The push for an International Court of Justice (ICJ) advisory opinion on Israel’s control of and practices in the West Bank may not be coming from the Palestinian’s position of strength on the international stage, but to provoke movement among other stagnant legal efforts at the ICJ and International Criminal Court, Dr. Daphné Richemond-Barak, a professor of international law at Reichman University, argued to The Jerusalem Post.
Richemond-Barak, who worked at the ICJ during the deliberations on the 2004 advisory opinion on Israel’s security barrier said there was “something strange about the Palestinians using a tool last used 20 years ago. It has a similar question, framing, even similar time of year.”
She noted that the Palestinians had large legal efforts at the two main international legal forums, the ICC and ICJ, that had not seen any movement.
In 2018, the Palestinian Authority instituted proceedings against the United States for allegedly violating the Vienna Convention by establishing a diplomatic mission outside the territory of a receiving state after then-US president Donald Trump recognized Jerusalem as the capital of Israel and announced the American embassy would move to the city.
The US argued that the convention, which is a treaty for state actors, didn’t apply to its relationship with the Palestinians. There have been no updates in that case since November 2018, when the court decided to hear arguments for and against the ICJ’s jurisdiction on the issue.
Richemond-Barak said that if the Palestinians were entitled to bring a case to the ICJ, it would strengthen the status of a Palestinian state on the international plane.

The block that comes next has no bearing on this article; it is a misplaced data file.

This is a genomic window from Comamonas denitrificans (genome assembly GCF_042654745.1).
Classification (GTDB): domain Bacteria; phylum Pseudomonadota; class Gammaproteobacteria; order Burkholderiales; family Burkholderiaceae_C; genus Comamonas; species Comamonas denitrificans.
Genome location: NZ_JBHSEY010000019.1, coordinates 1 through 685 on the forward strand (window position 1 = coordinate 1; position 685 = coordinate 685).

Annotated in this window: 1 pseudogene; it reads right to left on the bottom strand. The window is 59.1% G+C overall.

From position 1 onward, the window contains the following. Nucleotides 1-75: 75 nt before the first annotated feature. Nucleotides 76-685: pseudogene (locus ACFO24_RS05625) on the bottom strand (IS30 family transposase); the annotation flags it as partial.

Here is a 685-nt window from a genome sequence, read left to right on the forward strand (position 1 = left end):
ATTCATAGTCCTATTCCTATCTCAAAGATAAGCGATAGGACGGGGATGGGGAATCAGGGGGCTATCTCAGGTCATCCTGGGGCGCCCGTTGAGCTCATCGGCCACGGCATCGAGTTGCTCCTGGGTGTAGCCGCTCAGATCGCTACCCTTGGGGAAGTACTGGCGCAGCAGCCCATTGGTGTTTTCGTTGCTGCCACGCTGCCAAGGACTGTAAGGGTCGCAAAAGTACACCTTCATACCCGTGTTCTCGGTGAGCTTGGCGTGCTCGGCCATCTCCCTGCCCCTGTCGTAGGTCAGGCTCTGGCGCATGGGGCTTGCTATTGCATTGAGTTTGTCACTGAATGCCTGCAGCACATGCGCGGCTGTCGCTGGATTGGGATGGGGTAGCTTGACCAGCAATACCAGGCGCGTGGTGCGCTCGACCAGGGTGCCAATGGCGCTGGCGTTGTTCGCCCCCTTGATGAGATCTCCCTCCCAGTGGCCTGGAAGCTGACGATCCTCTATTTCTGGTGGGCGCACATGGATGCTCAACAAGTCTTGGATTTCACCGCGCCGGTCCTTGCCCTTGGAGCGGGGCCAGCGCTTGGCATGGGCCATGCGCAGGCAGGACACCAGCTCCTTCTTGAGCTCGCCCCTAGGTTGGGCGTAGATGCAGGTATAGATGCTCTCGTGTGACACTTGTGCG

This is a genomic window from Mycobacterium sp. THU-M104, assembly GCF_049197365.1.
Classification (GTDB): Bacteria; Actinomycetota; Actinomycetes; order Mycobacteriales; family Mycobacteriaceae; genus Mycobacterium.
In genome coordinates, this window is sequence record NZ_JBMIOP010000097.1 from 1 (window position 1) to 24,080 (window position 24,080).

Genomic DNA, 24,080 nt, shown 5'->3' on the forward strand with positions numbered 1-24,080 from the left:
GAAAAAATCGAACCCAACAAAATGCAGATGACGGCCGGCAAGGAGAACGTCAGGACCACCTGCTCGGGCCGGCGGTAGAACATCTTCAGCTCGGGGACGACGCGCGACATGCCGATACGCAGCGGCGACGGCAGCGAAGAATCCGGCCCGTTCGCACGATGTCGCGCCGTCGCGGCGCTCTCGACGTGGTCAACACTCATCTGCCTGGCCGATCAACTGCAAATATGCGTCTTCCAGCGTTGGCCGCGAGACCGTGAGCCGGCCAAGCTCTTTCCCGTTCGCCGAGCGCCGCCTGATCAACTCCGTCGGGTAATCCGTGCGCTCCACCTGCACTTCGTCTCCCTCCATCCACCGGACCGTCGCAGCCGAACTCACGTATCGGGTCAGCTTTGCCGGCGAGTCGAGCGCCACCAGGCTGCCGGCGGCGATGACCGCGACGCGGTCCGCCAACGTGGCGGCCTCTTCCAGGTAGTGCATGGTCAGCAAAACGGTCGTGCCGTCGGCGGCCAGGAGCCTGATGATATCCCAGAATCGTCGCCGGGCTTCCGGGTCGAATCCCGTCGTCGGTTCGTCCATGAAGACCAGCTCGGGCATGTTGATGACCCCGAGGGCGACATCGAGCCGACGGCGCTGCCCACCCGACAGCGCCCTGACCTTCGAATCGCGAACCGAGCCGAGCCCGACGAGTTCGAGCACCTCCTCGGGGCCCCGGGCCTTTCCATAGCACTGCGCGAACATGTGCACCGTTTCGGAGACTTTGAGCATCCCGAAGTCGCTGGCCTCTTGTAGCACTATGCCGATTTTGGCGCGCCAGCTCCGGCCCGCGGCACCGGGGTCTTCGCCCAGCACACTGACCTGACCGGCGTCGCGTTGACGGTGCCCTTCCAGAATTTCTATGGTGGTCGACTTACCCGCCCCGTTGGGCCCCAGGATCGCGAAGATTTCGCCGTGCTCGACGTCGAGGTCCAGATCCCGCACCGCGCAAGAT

In 2020, Israeli leaders and activists expressed great consternation over the announcement by then-ICC prosecutor Fatou Bensouda that the body would investigate war crimes allegations in Israel, Gaza and the West Bank. However, in December. annual court reports showed little to no movement on the investigation.
“The Palestinians put a lot of effort and creativity into these but they have not yet delivered.”Dr. Daphné Richemond-Barak
“The Palestinians put a lot of effort and creativity into these but they have not yet delivered,” said Richemond-Barak. She suggested that an ICJ advisory opinion could push the courts to act on these stagnant legal issues.
Richemond-Barak compared the international legal fora landscape to a chess board, moving one piece can change a game that has been stalled.
“If the game is stalled, players will move pieces in an effort to regain an advantage and get the game going again,” she explained. “Which is what this advisory opinion could do – reinvigorating the two main processes that were initiated at the ICJ and the ICC.”
If this is the case, Richemond-Barak said it was “not a sign of strength, it’s a sign of weakness.”
Palestinian move for ICC, ICJ not sign of strength but sign of weakness - expert
Prof. Eugene Kontorovich of the George Mason University Law School said to the Post that there was no great mystery about why the Palestinians pursued the ICJ advisory opinion. It is a low-cost “stunt” that internationalizes the conflict.
“It's part and parcel of past strategy,” he said. “They can't lose" because the Palestinian diplomatic mission has a built-in majority.
According to Kontorovich, the Palestinian diplomatic strategy “depends on creating a universe and concepts that only apply to Israel, and successful attempts to use the appearance of law to discredit Israel.”
Both experts told the Post, however, that the strategy behind the vote was not related to the new Israeli government, which was sworn in on Thursday. This narrative has been suggested by some such as Palestinian UN envoy Riyad Mansour, according to Arab News.
“I don't think anyone can seriously claim that if [former prime minister Yair] Lapid was in power the vote wouldn’t have occurred,” said Kontorovich, who noted that sources familiar with the process had seen the vote “coming down the pipeline” six months ago.
Richemond-Barak said the ICJ advisory opinion was “not related to the Israeli elections. People interpret such events as being in response to local politics. Such things take a very long time to draft and develop.”